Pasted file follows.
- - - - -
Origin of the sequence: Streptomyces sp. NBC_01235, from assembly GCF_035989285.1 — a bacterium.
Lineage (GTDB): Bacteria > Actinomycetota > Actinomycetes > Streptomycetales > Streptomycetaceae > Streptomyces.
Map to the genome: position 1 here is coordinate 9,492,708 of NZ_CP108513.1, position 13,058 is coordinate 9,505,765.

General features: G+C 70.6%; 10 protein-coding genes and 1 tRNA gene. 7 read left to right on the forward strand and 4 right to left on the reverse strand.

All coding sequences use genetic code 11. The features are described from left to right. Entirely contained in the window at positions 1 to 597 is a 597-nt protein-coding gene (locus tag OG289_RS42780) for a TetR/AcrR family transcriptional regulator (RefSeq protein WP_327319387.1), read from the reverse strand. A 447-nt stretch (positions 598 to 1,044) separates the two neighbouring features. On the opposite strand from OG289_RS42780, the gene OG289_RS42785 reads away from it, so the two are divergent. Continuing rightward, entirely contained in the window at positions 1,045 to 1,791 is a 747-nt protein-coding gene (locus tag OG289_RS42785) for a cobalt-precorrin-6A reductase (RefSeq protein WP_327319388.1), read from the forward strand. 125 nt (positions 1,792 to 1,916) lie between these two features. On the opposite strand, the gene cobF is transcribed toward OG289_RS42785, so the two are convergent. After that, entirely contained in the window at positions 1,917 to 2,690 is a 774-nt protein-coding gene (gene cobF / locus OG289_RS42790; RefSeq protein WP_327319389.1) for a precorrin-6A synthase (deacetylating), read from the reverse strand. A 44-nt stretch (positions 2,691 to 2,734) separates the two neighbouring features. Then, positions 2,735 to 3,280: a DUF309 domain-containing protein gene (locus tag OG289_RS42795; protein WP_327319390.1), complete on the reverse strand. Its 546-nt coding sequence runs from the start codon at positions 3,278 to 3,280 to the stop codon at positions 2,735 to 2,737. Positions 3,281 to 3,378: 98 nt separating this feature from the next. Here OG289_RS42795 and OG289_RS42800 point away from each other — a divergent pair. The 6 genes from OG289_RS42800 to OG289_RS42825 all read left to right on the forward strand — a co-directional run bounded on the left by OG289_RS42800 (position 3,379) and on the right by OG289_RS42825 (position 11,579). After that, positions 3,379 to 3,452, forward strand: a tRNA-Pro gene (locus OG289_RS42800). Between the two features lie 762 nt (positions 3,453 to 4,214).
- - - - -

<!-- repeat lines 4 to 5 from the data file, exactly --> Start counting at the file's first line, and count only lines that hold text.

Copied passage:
General features: G+C 70.6%; 10 protein-coding genes and 1 tRNA gene. 7 read left to right on the forward strand and 4 right to left on the reverse strand.

All coding sequences use genetic code 11. The features are described from left to right. Entirely contained in the window at positions 1 to 597 is a 597-nt protein-coding gene (locus tag OG289_RS42780) for a TetR/AcrR family transcriptional regulator (RefSeq protein WP_327319387.1), read from the reverse strand. A 447-nt stretch (positions 598 to 1,044) separates the two neighbouring features. On the opposite strand from OG289_RS42780, the gene OG289_RS42785 reads away from it, so the two are divergent. Continuing rightward, entirely contained in the window at positions 1,045 to 1,791 is a 747-nt protein-coding gene (locus tag OG289_RS42785) for a cobalt-precorrin-6A reductase (RefSeq protein WP_327319388.1), read from the forward strand. 125 nt (positions 1,792 to 1,916) lie between these two features. On the opposite strand, the gene cobF is transcribed toward OG289_RS42785, so the two are convergent. After that, entirely contained in the window at positions 1,917 to 2,690 is a 774-nt protein-coding gene (gene cobF / locus OG289_RS42790; RefSeq protein WP_327319389.1) for a precorrin-6A synthase (deacetylating), read from the reverse strand. A 44-nt stretch (positions 2,691 to 2,734) separates the two neighbouring features. Then, positions 2,735 to 3,280: a DUF309 domain-containing protein gene (locus tag OG289_RS42795; protein WP_327319390.1), complete on the reverse strand. Its 546-nt coding sequence runs from the start codon at positions 3,278 to 3,280 to the stop codon at positions 2,735 to 2,737. Positions 3,281 to 3,378: 98 nt separating this feature from the next. Here OG289_RS42795 and OG289_RS42800 point away from each other — a divergent pair. The 6 genes from OG289_RS42800 to OG289_RS42825 all read left to right on the forward strand — a co-directional run bounded on the left by OG289_RS42800 (position 3,379) and on the right by OG289_RS42825 (position 11,579). After that, positions 3,379 to 3,452, forward strand: a tRNA-Pro gene (locus OG289_RS42800). Between the two features lie 762 nt (positions 3,453 to 4,214).